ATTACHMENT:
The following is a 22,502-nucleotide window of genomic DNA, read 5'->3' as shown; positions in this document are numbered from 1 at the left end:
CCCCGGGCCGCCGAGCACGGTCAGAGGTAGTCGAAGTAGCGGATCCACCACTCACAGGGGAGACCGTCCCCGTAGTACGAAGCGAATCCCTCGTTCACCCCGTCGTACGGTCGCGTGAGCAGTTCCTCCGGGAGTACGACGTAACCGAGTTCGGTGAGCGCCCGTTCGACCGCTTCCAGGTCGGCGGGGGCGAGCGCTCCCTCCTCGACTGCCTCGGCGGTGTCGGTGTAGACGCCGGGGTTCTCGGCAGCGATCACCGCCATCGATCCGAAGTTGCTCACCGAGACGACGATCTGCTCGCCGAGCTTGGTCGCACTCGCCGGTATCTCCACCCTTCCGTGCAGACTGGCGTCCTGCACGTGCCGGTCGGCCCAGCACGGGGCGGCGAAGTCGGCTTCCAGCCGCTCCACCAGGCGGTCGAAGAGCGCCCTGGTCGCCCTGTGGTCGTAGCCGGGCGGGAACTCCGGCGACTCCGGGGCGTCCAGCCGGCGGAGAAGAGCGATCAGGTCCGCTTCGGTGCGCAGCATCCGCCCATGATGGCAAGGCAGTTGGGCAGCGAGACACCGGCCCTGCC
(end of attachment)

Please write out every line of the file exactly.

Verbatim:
The following is a 22,502-nucleotide window of genomic DNA, read 5'->3' as shown; positions in this document are numbered from 1 at the left end:
CCCCGGGCCGCCGAGCACGGTCAGAGGTAGTCGAAGTAGCGGATCCACCACTCACAGGGGAGACCGTCCCCGTAGTACGAAGCGAATCCCTCGTTCACCCCGTCGTACGGTCGCGTGAGCAGTTCCTCCGGGAGTACGACGTAACCGAGTTCGGTGAGCGCCCGTTCGACCGCTTCCAGGTCGGCGGGGGCGAGCGCTCCCTCCTCGACTGCCTCGGCGGTGTCGGTGTAGACGCCGGGGTTCTCGGCAGCGATCACCGCCATCGATCCGAAGTTGCTCACCGAGACGACGATCTGCTCGCCGAGCTTGGTCGCACTCGCCGGTATCTCCACCCTTCCGTGCAGACTGGCGTCCTGCACGTGCCGGTCGGCCCAGCACGGGGCGGCGAAGTCGGCTTCCAGCCGCTCCACCAGGCGGTCGAAGAGCGCCCTGGTCGCCCTGTGGTCGTAGCCGGGCGGGAACTCCGGCGACTCCGGGGCGTCCAGCCGGCGGAGAAGAGCGATCAGGTCCGCTTCGGTGCGCAGCATCCGCCCATGATGGCAAGGCAGTTGGGCAGCGAGACACCGGCCCTGCC